We can decorate the container with beautiful colors and still it is empty. We do not drink the container, we drink water. We need wisdom to separate the water from the container, but without a solid container we cannot hold water. Culture is flexible; it is always changing with our thoughts. We can shape a culture that supports us to hold dhamma.

Do Not Store Medicine

Buddha said that he is like a doctor who pointed out a medicine for pain and suffering. The foolish store this medicine without using it or even testing it. They prefer to just read the label and marvel at it. Buddha said, “My teaching is not for them. My teaching is for people who test the dhamma.” Also he said, “One who sees me sees the Dhamma. One who sees the Dhamma sees me.”

Drink From Your Cup

Everyone has their own cup, or culture, to drink from. We have to get Dhamma in to that cup. If we borrow a foreign cup to drink the Dhamma, we might be misled. We cannot just follow blindly. We have to be wise enough to get the Dhamma into our own cup and decorate our cup with Dhamma. We should know the purpose of something before we do it. If we follow the traditions without knowing what they are for, we could miss the benefit of that tradition. If we know what we are doing we are not acting blindly. In that way Buddhism is not a tradition, but Buddhist followers can have their own traditions which they may call Buddhist traditions.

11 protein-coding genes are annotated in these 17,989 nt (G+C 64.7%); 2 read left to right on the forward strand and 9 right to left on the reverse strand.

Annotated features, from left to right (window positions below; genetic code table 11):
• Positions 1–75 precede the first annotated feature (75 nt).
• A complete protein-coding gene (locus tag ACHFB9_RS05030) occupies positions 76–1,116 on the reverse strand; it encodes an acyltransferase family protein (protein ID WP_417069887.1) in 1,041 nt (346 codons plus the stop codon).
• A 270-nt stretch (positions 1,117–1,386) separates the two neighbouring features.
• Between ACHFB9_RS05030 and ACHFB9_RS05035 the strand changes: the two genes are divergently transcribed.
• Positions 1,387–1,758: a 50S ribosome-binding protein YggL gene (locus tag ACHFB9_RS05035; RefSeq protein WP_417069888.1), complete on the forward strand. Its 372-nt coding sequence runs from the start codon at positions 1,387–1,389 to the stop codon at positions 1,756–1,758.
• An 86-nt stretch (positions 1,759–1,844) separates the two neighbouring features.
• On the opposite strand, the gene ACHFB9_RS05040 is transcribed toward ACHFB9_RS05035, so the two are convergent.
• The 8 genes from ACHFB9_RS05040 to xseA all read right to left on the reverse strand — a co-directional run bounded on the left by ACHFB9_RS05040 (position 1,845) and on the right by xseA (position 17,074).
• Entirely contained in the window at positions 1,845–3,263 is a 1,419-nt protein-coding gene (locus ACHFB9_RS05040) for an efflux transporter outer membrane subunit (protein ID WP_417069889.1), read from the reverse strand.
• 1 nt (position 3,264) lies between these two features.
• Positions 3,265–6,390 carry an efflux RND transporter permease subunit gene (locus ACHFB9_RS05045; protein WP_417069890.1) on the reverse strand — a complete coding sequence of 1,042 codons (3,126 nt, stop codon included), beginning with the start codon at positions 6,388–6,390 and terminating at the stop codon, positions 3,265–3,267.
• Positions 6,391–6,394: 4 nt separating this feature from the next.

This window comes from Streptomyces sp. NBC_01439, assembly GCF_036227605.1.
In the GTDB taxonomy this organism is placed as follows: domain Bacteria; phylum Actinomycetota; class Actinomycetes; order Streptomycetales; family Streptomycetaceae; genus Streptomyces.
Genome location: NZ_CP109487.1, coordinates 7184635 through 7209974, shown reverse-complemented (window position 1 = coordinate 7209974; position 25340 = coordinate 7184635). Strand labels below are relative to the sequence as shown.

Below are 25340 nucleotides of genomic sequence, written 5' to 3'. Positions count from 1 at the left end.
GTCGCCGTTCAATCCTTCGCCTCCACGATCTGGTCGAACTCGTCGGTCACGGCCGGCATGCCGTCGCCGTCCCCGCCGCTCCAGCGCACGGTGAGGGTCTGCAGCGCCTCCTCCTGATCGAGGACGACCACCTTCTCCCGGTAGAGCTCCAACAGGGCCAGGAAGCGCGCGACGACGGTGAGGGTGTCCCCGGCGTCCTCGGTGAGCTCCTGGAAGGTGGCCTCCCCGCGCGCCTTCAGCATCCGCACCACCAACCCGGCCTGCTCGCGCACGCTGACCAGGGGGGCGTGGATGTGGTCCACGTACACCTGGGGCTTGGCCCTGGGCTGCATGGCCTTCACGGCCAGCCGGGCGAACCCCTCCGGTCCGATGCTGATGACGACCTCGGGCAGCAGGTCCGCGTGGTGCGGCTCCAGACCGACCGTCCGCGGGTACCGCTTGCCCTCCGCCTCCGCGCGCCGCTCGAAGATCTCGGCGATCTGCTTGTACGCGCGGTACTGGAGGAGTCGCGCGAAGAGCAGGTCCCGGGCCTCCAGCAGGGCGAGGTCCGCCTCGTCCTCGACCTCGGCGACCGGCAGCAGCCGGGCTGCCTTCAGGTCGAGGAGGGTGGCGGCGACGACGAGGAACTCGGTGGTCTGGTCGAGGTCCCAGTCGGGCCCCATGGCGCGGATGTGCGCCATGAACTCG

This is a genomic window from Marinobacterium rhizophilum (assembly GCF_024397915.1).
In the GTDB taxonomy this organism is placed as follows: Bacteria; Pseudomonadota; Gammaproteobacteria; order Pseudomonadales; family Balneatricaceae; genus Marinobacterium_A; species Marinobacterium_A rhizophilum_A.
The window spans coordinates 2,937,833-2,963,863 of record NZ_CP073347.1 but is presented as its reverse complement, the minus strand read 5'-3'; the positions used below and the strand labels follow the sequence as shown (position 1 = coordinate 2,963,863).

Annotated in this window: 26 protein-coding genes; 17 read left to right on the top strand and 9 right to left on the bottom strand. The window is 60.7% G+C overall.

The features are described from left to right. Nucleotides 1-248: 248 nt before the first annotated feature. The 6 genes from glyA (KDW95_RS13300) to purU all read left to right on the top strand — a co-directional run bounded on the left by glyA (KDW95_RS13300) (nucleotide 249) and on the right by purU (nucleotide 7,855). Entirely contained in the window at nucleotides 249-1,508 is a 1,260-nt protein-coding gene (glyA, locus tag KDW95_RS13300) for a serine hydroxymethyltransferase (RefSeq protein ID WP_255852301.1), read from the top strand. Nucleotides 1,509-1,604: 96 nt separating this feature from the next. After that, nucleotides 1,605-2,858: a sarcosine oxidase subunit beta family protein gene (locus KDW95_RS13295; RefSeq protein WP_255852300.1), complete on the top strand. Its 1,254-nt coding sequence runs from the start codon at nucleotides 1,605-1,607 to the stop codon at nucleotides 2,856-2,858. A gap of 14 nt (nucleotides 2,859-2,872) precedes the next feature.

Do Not Just Pass the Cup

One does not drink the cup, they drink water. It is our responsibility to fill the container with water.

Buddha’s teaching is here to help us make our lives easier and find inner peace. We have to be smart enough test the Dhamma. Buddha said, “My teaching is a subject for the wise, not the foolish.” (nayam Dhammo pannatassa, nayam duppannassa

Buddha said, “This Dhamma is like a poisoned snake. If one holds this snake from head he will survive, but if one holds it by the tail it may turn and bite.

May this article help us to hold the snake wisely and use it well.